What is Considered Criminal Mischief?
In the aftermath of a big game at the local high school, a party, or even Halloween, teenagers can sometimes cause trouble in neighborhoods. From egging houses and spray-painting fences to smashing mailboxes or lawn ornaments with baseball bats, what may appear to be a fun and exhilarating thrill can result in serious criminal penalties—even if the suspects aren’t adults. What was once a fun night with friends could turn into a parent’s worst nightmare, especially after getting a call from the jailhouse to learn their teenager is in custody.
In Texas, vandalism or damage to another person’s property is considered “criminal mischief” in Texas. In order to be convicted of criminal mischief, the defendant must’ve knowingly or intentionally damaged property belonging to another person, tampered with someone else’s property that caused significant loss or inconvenience, or “tagged” or drew graffiti on someone else’s property.
The most common examples of criminal mischief include:
- Damage to a home or dwelling
- Damage to a place of business
- Damage to a motor vehicle
- Damage to a school
- Defacement or destruction of public or private property
What are the Penalties for Criminal Mischief in Texas?
The penalties for criminal mischief depend on the value of the property involved. The higher the value, the stiffer the punishment.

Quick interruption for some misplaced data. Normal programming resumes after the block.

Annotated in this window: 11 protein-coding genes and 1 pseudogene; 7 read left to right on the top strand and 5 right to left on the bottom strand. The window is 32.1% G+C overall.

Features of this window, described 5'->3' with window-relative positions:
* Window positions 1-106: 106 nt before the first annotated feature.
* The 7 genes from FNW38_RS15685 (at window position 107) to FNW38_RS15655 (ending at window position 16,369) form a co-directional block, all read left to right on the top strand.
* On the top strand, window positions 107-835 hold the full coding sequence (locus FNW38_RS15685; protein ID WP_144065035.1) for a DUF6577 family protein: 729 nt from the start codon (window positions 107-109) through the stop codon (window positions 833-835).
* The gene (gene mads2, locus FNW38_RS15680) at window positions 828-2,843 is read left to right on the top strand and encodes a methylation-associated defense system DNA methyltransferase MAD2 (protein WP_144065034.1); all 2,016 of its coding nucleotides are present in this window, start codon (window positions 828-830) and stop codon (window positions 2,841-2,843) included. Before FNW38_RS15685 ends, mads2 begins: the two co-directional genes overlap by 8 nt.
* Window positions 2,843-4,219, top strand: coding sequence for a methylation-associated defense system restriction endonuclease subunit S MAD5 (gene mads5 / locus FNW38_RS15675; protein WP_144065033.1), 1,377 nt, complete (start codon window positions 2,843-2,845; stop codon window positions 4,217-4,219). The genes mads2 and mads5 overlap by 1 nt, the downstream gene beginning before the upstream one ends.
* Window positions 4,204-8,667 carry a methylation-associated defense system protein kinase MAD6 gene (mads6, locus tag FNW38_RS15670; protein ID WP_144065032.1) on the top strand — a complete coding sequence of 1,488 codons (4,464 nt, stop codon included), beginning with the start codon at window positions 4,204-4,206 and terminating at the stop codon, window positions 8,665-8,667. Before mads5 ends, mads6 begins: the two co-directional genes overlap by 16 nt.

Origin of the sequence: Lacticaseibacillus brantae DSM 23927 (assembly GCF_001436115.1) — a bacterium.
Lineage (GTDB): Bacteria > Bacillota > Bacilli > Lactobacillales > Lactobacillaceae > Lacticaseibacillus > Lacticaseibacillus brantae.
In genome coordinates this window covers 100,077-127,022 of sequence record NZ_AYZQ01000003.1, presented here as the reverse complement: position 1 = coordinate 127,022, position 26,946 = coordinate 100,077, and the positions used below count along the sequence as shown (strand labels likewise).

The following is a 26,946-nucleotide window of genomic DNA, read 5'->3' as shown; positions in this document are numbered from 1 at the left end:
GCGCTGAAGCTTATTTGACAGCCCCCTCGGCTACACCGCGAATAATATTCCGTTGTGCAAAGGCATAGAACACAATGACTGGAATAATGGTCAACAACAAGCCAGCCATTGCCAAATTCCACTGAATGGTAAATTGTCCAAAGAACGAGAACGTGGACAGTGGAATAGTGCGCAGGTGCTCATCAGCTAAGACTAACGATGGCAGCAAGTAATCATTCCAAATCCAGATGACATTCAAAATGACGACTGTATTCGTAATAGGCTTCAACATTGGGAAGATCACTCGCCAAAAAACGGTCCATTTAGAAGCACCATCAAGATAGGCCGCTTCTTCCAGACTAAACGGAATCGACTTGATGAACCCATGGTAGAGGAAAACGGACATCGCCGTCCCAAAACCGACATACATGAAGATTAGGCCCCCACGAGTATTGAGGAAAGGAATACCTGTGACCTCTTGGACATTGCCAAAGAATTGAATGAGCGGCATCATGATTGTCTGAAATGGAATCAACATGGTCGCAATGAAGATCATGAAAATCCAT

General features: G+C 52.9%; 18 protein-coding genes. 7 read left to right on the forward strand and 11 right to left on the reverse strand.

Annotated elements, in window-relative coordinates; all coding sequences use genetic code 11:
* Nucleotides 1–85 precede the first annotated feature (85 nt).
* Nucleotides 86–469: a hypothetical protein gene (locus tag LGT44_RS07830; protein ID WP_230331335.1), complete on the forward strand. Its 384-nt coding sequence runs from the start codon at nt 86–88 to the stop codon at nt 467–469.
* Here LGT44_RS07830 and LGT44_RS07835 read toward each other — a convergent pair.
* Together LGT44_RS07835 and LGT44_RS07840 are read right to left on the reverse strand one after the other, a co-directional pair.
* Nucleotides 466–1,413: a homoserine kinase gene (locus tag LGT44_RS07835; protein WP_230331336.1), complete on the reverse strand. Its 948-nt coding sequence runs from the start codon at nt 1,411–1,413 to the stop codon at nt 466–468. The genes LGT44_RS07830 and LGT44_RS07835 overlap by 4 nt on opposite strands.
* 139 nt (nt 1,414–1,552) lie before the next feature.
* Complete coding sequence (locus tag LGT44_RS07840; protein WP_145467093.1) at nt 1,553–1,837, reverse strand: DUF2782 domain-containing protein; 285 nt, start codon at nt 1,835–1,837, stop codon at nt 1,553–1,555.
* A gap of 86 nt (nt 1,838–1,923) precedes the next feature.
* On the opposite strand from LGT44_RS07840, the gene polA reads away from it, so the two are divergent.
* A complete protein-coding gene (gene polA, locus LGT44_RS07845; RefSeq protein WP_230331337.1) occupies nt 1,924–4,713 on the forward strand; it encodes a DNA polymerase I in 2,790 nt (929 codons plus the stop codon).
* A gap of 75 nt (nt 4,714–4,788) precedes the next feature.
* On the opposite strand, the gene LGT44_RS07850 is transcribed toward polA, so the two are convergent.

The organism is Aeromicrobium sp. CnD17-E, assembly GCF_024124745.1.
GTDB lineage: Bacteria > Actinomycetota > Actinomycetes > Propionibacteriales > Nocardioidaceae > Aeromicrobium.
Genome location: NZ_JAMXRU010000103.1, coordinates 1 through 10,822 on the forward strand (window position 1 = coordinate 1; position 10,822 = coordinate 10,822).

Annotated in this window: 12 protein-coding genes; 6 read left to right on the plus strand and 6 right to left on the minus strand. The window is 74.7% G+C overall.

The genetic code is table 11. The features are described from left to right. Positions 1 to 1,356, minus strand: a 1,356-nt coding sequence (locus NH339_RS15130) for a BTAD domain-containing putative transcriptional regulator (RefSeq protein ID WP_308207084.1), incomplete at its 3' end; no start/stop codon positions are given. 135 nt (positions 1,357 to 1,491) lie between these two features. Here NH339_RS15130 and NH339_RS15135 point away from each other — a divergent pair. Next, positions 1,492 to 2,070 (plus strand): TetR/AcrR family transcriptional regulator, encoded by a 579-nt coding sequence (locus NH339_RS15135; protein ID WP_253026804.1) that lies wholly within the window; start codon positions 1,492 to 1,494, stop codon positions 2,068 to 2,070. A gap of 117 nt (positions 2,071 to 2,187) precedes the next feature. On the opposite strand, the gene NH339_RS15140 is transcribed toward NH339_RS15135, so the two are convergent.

The following is a breakdown of the penalties associated with criminal mischief according to the value of the damaged or defaced property:
- Under $100 – Class C misdemeanor, punishable by a maximum $500 fine.
- Between $100 and less than $750 – Class B misdemeanor, which carries a jail term of up to 180 days and a maximum $2,000 fine.
- Between $750 and less than $2,500 – Class A misdemeanor, which results in a jail sentence not exceeding one year and a fine no more than $4,000.
- Between $2,500 and less than $30,000 – State jail felony, punishable by a maximum two-year state jail sentence and a fine of up to $10,000.
How to Beat Criminal Mischief in Texas
If your child facing a charge of criminal mischief in Texas, here are some steps that might be beneficial:
Hire an Experienced Criminal Defense Attorney: An experienced attorney can help navigate the complexities of the legal system, negotiate with the prosecution, and potentially get the charge downgraded or even dismissed.
Plead Not Guilty: If there's insufficient evidence to prove your guilt beyond a reasonable doubt, your attorney may advise you to plead not guilty. This will lead to a trial where the prosecution must prove you committed the crime.
Restitution: Even if the state can prove a person is guilty of criminal mischief, often a defense lawyer can negotiate a dismissal of the case in exchange for payment of the damages to the complaining witness (known as restitution).
Explore Defenses: Depending on the specifics of your case, there may be defenses available. For example, if you can show that you had the owner's consent to damage the property, or if you can argue that the damage was accidental and not intentional.
If you or your child has been charged with criminal mischief in Bryan or College Station, our experienced criminal defense attorney at Shane Phelps Law. can help. For more information, contact us and schedule a free consultation today.